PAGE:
Bicycle detective inspects lanes in Odense

| December 9, 2015
cykeldedektiven

The bicycle detevtives job is to inspect bicycle lanes. Photo: Odense Municipality

Better and safer bicycle lanes – that is the goal for the project that was begun in Odense Municipality in the summer of 2015. Jonas Korsgaard, or as he is also known, the bicycle detective, has as his job to inspect the no less than 550 kilometres of bicycle lanes in the municipality.

Odense must have a standard.
With nothing other than a bicycle, a notebook and a camera, Jonas Korsgaard has gone out for a serious bike ride. The purpose is to map out the places in Odense where there are potholes, bad signage or damaged surfacing whereupon he sends the photos to the service personnel so they can constantly upgrade and repair any damages. The citizens of Odense can also help the detective’s work by using the app “Give us a tip” allowing them to send their own photos of unsafe lanes to the municipality.

An easy and cheap method of maintenance
The municipality has allocated 5 million DKK for the project which runs over four years, and the method is as simple as it is cheap according to Trine Ejdrup Nielsen, who is the parks manager of the municipality: ’’We have 4 busy road inspectors in Odense going around by car, but they don’t always have time to inspect the bicycle lanes. Also, the road inspectors don’t experience bicycle lanes the way cyclists do, so a student help on a bicycle is both an effective and cheap solution.”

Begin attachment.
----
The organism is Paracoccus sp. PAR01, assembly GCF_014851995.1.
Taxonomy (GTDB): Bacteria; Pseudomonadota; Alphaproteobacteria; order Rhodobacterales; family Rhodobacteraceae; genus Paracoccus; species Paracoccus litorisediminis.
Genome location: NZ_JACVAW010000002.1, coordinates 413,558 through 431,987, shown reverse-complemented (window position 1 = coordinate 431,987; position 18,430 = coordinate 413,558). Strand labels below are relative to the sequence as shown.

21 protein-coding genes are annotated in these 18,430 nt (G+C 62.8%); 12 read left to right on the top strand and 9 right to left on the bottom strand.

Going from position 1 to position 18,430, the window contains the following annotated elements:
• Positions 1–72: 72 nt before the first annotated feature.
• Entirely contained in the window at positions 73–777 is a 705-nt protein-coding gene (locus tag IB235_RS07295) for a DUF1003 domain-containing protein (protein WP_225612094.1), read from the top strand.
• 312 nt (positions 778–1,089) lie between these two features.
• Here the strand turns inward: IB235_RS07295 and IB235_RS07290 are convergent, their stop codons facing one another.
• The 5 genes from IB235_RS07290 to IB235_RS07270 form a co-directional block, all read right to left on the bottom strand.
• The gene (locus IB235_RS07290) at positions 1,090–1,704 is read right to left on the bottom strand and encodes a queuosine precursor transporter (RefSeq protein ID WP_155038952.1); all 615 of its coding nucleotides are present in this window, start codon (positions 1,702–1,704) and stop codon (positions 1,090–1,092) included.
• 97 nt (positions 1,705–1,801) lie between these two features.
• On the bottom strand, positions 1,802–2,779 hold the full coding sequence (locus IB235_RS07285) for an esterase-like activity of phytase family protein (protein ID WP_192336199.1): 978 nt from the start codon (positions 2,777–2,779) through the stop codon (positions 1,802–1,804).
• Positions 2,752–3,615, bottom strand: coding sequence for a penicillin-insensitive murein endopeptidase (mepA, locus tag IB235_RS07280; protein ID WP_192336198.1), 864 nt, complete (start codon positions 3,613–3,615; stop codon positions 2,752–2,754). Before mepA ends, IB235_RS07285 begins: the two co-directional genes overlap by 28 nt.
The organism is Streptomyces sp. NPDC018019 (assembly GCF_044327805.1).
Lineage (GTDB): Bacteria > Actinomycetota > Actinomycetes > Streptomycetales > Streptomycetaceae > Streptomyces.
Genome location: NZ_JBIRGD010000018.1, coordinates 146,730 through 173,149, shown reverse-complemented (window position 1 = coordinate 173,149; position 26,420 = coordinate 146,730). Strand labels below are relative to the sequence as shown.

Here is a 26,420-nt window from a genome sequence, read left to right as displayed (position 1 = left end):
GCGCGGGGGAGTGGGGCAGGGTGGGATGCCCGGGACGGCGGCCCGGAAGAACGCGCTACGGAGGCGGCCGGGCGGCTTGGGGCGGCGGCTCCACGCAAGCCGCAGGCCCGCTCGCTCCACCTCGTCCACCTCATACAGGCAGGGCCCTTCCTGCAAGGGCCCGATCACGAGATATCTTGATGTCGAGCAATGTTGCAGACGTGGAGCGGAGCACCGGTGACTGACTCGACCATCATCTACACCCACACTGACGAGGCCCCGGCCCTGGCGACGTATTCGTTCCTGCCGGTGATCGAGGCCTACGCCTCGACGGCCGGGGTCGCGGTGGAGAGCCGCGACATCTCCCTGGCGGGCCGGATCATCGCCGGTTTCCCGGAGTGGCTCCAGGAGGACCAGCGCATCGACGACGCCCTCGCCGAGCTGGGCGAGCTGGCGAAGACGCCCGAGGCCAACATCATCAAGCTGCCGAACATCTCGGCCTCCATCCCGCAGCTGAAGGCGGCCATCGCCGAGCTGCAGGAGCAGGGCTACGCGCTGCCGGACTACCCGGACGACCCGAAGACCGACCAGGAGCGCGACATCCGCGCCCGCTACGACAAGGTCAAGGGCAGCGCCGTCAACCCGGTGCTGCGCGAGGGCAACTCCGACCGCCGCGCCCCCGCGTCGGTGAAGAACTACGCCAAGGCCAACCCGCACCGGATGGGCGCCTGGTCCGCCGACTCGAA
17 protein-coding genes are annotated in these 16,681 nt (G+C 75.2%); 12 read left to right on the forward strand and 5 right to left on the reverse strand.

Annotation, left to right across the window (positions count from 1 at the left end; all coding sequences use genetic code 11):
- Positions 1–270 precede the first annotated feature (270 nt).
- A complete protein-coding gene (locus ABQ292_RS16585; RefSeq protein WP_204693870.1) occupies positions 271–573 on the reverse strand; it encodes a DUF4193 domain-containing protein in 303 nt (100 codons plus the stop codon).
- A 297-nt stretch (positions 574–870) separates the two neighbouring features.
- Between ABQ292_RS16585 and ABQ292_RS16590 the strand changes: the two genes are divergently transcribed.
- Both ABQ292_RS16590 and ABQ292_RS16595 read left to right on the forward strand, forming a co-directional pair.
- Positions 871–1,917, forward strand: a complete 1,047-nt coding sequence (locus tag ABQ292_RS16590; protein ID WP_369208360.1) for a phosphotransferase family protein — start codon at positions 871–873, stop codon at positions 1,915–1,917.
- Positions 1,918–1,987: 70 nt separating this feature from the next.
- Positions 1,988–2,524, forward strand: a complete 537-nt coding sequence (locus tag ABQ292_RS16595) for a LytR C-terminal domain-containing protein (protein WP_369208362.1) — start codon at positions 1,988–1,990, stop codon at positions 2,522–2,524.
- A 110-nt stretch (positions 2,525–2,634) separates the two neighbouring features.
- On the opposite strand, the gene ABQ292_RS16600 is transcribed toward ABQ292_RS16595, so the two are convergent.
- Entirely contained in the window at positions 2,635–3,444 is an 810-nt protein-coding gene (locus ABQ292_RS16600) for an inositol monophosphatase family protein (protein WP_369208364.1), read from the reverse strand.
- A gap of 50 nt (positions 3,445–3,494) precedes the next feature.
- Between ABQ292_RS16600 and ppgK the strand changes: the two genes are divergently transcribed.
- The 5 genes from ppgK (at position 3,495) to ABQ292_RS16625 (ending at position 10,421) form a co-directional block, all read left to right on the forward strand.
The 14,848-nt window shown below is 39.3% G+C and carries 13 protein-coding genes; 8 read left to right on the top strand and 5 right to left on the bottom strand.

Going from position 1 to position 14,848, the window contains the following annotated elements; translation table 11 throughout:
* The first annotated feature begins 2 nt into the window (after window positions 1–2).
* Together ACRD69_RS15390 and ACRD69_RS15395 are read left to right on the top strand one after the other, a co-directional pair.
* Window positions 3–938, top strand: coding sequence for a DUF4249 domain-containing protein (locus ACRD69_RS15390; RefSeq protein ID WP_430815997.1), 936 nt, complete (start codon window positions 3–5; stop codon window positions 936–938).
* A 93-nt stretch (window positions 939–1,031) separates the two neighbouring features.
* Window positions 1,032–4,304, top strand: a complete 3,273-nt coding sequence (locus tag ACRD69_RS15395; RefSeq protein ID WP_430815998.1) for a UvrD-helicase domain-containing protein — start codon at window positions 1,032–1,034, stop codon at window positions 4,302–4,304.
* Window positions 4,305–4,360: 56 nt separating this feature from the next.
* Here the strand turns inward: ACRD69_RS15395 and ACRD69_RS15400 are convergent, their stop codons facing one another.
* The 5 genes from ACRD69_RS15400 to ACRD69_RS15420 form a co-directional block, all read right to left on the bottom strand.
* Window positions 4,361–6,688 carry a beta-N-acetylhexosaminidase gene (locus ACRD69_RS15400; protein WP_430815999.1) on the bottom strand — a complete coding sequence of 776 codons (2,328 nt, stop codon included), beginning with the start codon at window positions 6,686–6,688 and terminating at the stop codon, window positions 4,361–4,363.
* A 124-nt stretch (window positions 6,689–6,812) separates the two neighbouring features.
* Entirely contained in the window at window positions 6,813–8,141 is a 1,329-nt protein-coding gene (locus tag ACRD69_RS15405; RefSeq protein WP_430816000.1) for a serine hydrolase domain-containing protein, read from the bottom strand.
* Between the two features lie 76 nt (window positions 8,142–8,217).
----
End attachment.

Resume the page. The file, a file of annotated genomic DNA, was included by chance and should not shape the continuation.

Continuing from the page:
Jonas Korsgaard quickly registered many flaws and shortcomings, and he has no doubt as to what he thinks about the project: ’’I love to cycle, and now I earn money doing my hobby whilst doing something very meaningful,” says Jonas Korsgaard, who is 21 years old and a civil engineer student.

giv et tip

On this map you can plot potholes or other damages to the lanes. Photo: Odense Municipality

Better passability makes more people cycle
More citizens cycling and better passability are just some of the many reasons to carry out the project and, according to the municipality, lanes in poor condition are the greatest hindrance for achieving that.

“I am surprised how many problems there really are. Beforehand I thought – even though I’ve fallen myself – that the bicycle lanes were sort of alright, but now I have really noticed that there are problems in many places,” says the bicycle detective.

Odense was awarded The Cycling Municipality of the Year 2015 and is a city that prioritises the cyclists greatly: ’’We constantly wish to make it easier and more attractive to choose the bicycle, but we are also under economic pressure so this system is pure win-win. We have found a simpler, more clever way to do things,” says Trine Ejdrup Nielsen.

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Category: Commuting, Economy, Infrastructure, Newsletters in English, Planning

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